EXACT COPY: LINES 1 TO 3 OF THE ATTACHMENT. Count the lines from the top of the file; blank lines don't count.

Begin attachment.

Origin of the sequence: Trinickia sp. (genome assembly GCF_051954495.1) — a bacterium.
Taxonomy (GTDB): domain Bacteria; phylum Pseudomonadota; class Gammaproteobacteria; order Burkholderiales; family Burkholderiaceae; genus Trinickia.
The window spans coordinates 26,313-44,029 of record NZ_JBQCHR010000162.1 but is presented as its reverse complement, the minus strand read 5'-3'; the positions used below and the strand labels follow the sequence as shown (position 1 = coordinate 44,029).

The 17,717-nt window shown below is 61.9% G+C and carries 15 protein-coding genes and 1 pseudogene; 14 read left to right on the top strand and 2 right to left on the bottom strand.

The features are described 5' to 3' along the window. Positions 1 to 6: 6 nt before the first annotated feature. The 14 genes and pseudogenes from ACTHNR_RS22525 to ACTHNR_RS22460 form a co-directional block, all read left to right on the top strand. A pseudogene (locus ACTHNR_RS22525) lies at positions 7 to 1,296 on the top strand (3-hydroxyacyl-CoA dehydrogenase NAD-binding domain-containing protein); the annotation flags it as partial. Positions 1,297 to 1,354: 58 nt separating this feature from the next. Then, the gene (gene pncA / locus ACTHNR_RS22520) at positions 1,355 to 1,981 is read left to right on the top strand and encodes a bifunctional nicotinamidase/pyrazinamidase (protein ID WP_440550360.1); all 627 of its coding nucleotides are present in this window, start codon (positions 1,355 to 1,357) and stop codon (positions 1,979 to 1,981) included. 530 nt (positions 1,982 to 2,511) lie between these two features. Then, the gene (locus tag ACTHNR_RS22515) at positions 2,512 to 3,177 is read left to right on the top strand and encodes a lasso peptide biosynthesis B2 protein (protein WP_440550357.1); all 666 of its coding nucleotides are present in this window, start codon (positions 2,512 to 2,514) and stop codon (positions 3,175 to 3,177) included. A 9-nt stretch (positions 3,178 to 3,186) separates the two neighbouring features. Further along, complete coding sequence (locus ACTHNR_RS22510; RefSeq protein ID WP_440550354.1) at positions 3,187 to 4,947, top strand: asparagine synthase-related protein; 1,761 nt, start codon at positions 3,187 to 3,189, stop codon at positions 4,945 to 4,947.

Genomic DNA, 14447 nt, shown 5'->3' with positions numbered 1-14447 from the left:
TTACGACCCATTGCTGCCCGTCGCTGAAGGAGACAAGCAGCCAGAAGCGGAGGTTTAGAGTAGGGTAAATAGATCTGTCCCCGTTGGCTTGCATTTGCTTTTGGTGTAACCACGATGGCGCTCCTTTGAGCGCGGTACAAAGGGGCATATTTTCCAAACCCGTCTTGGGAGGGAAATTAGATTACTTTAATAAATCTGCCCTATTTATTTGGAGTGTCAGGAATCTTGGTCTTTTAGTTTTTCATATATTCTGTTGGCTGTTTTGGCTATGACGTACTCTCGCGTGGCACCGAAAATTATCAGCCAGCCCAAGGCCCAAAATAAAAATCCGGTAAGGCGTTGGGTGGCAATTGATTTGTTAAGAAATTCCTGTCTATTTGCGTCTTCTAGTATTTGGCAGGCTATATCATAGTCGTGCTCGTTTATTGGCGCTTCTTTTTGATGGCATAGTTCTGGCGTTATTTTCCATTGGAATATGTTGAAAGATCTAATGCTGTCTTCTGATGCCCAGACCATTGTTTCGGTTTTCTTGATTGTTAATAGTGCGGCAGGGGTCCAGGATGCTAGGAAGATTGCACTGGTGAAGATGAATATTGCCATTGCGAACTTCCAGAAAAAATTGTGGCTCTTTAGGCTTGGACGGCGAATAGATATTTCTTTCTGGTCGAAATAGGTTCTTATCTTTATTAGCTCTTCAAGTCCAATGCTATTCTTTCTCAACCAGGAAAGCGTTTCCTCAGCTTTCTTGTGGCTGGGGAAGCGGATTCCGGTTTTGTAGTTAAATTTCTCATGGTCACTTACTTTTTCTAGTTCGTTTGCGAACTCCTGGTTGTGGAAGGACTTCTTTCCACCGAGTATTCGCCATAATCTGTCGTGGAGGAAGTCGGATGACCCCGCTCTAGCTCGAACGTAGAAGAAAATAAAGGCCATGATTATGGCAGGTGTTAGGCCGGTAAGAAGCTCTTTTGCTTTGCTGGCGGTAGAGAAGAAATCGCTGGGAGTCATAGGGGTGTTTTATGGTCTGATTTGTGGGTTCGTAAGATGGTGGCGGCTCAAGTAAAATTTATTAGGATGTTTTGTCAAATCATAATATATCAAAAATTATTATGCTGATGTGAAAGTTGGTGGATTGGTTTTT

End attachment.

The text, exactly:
Origin of the sequence: Trinickia sp. (genome assembly GCF_051954495.1) — a bacterium.
Taxonomy (GTDB): domain Bacteria; phylum Pseudomonadota; class Gammaproteobacteria; order Burkholderiales; family Burkholderiaceae; genus Trinickia.
The window spans coordinates 26,313-44,029 of record NZ_JBQCHR010000162.1 but is presented as its reverse complement, the minus strand read 5'-3'; the positions used below and the strand labels follow the sequence as shown (position 1 = coordinate 44,029).